In response to questions I have received regarding my investment in Telefonica (TEF) and my last TEF article I would like to more thoroughly lay out my valuation approach using a dividend discount model (DDM) and add a bit more substance to the discussion. In my last article, I argued that TEF is worth substantially more than the current (depressed) price of $14 which is overly influenced by a clouding general economic picture in Spain. In addition, the entire telecommunication sector seems to be disapproved of, and accordingly, attractively priced. So why would I go for TEF instead the other telecommunication companies and how did I arrive at a price substantially higher than the one being quoted in the markets?
TEF is a telecommunications company and its business model can be defined as defensive. A characteristic of a defensive business is reduced business-cycle sensitivity and lower cash flow volatility (in contrast to cyclical firms). It is in the nature of those firms to utilize their cash flows for shareholder remuneration in the sense of cash dividends which might be partly complemented by share repurchases. Since telecommunication companies have historically had high free-cash-flow-to-equity payouts, earnings and cash flows are comparatively stable and dividends are linked to profitability, a DDM can be justified. Considering that the proportion of dividends measured against cash flow is quite high, a DDM is very well justified.
Some have argued a DDM is inappropriate because share repurchases are not cash and dividends might be even decreasing. I disagree because: Firstly, share repurchases constitute shareholder remuneration and investors can sell allocated shares in the market at any time to produce their own home-made dividends. Secondly, TEF reduced its dividend about 6.25%, which for some may be an indicator of what is about to come, but really is not significant yet. The DDM can incorporate any growth rate assumption, whether it is positive, negative or flat. The argument, that a DDM cannot be used because the dividend was just reduced neglects that still a large amount of cash flow is designated as dividends and the DDM allows all dividend-growth assumptions.
TEF has lowered its dividend to 1.50 Euro per share going forward. If one assumes no growth in dividends going forward whatsoever, the annuity would be worth, considering an equity capital cost of 10% (which is reasonable given the risk profile), 15 Euro which is around $20 a share. Is a pessimistic no-dividend-growth scenario the basis for a reasonable long-term valuation for a company with strong historical cash flows to back up dividends and with a strong footprint in Latin America where more and more earnings- and cash contributions will be coming from in the future? I do not think so. I believe that TEF would deserve a valuation premium for their strong footprint in emerging markets alone. In fact, I believe TEF is the best positioned European telecommunications company significantly less exposed to saturated central European markets. Dividends in the future will be more and more driven by cash generated in Latin America, not Europe.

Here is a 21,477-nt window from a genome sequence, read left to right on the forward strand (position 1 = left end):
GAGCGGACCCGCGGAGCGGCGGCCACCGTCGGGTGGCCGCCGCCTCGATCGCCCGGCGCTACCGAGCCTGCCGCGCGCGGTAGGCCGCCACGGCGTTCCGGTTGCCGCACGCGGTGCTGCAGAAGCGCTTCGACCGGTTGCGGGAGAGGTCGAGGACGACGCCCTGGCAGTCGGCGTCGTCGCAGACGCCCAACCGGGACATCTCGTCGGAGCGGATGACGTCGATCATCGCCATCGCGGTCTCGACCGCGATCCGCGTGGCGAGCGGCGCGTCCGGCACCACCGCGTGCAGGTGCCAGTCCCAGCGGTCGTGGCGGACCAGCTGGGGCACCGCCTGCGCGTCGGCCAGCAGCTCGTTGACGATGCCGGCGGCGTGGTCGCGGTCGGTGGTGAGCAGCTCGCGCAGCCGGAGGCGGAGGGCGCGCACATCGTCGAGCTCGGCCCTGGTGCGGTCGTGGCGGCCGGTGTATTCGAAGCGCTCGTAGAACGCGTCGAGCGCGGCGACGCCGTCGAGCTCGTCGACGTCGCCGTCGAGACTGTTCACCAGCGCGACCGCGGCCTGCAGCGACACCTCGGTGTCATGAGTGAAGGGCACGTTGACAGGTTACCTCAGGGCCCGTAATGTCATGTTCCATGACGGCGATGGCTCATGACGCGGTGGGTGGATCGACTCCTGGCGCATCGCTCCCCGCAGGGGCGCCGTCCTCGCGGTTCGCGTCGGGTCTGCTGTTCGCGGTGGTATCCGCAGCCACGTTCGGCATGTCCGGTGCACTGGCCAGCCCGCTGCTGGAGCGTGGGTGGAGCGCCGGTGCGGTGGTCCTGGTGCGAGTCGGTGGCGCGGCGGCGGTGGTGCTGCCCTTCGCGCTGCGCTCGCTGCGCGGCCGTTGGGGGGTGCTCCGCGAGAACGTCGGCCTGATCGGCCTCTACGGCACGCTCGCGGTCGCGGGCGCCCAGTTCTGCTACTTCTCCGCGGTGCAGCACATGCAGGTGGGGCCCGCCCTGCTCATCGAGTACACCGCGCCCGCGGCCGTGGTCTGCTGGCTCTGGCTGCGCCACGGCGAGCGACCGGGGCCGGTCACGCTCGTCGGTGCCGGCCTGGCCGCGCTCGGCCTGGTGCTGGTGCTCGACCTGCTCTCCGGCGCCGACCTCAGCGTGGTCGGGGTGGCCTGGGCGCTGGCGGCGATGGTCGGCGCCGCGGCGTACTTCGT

Others have argued, that the dividend in general is at risk and that Spain and TEF are both in decline. The first argument, may be a very valid one. There is always the chance that a dividend will be reduced perhaps to appease debt- and shareholders to reduce capital structure risk and rolling over significant debt or reducing it altogether. However, my reasoning is, that at these low valuation levels I get a great bargain company. In fact, I believe dividend yields are not risk-adjusted, they are a bit to high given the lower risk-profile of their cash flow streams compared to other companies. My approach, however, is contrarian, which many people have a problem with (based both on the criticism as well as the tone which carried the criticism). I do not want to buy a stock that everybody loves. The way I see it, the higher the uncertainty, the higher the criticism, the better. Spain is not going to go down. There are challenges, no doubt. But European leaders have shown over and over that they work together productively and, quite frankly, efficiently.
Even though the outlook for Spain will be over-hyped in the media, extrapolating negativity has never profited anyone. I prefer a more reflected and constructive approach. Since I am holding TEF for my long-term retirement portfolio I am confident to buy stock as the headlines get more negative.